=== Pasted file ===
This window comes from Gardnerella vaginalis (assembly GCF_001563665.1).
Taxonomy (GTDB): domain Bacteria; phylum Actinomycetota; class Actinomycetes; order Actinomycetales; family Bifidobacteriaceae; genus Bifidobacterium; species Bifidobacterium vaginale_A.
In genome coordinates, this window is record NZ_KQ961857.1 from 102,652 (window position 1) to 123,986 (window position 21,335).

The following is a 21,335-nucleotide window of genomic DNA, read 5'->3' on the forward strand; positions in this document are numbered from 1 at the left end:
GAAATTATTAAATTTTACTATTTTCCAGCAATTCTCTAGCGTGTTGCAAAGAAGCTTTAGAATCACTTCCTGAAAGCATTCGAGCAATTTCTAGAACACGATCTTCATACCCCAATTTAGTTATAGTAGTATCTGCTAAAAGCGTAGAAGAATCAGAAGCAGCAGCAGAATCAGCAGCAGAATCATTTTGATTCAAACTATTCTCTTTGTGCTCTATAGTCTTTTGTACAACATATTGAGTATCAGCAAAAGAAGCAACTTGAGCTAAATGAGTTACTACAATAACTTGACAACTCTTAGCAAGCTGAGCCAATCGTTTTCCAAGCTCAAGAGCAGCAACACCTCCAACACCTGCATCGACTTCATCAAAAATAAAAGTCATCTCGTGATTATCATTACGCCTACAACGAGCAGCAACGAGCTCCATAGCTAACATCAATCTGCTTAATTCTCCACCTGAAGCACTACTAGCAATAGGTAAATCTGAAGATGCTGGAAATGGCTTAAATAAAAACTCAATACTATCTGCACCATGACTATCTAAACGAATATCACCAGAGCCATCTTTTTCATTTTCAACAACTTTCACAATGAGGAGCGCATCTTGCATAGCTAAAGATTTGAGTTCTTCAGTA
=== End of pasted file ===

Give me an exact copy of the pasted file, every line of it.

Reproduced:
This window comes from Gardnerella vaginalis (assembly GCF_001563665.1).
Taxonomy (GTDB): domain Bacteria; phylum Actinomycetota; class Actinomycetes; order Actinomycetales; family Bifidobacteriaceae; genus Bifidobacterium; species Bifidobacterium vaginale_A.
In genome coordinates, this window is record NZ_KQ961857.1 from 102,652 (window position 1) to 123,986 (window position 21,335).

The following is a 21,335-nucleotide window of genomic DNA, read 5'->3' on the forward strand; positions in this document are numbered from 1 at the left end:
GAAATTATTAAATTTTACTATTTTCCAGCAATTCTCTAGCGTGTTGCAAAGAAGCTTTAGAATCACTTCCTGAAAGCATTCGAGCAATTTCTAGAACACGATCTTCATACCCCAATTTAGTTATAGTAGTATCTGCTAAAAGCGTAGAAGAATCAGAAGCAGCAGCAGAATCAGCAGCAGAATCATTTTGATTCAAACTATTCTCTTTGTGCTCTATAGTCTTTTGTACAACATATTGAGTATCAGCAAAAGAAGCAACTTGAGCTAAATGAGTTACTACAATAACTTGACAACTCTTAGCAAGCTGAGCCAATCGTTTTCCAAGCTCAAGAGCAGCAACACCTCCAACACCTGCATCGACTTCATCAAAAATAAAAGTCATCTCGTGATTATCATTACGCCTACAACGAGCAGCAACGAGCTCCATAGCTAACATCAATCTGCTTAATTCTCCACCTGAAGCACTACTAGCAATAGGTAAATCTGAAGATGCTGGAAATGGCTTAAATAAAAACTCAATACTATCTGCACCATGACTATCTAAACGAATATCACCAGAGCCATCTTTTTCATTTTCAACAACTTTCACAATGAGGAGCGCATCTTGCATAGCTAAAGATTTGAGTTCTTCAGTA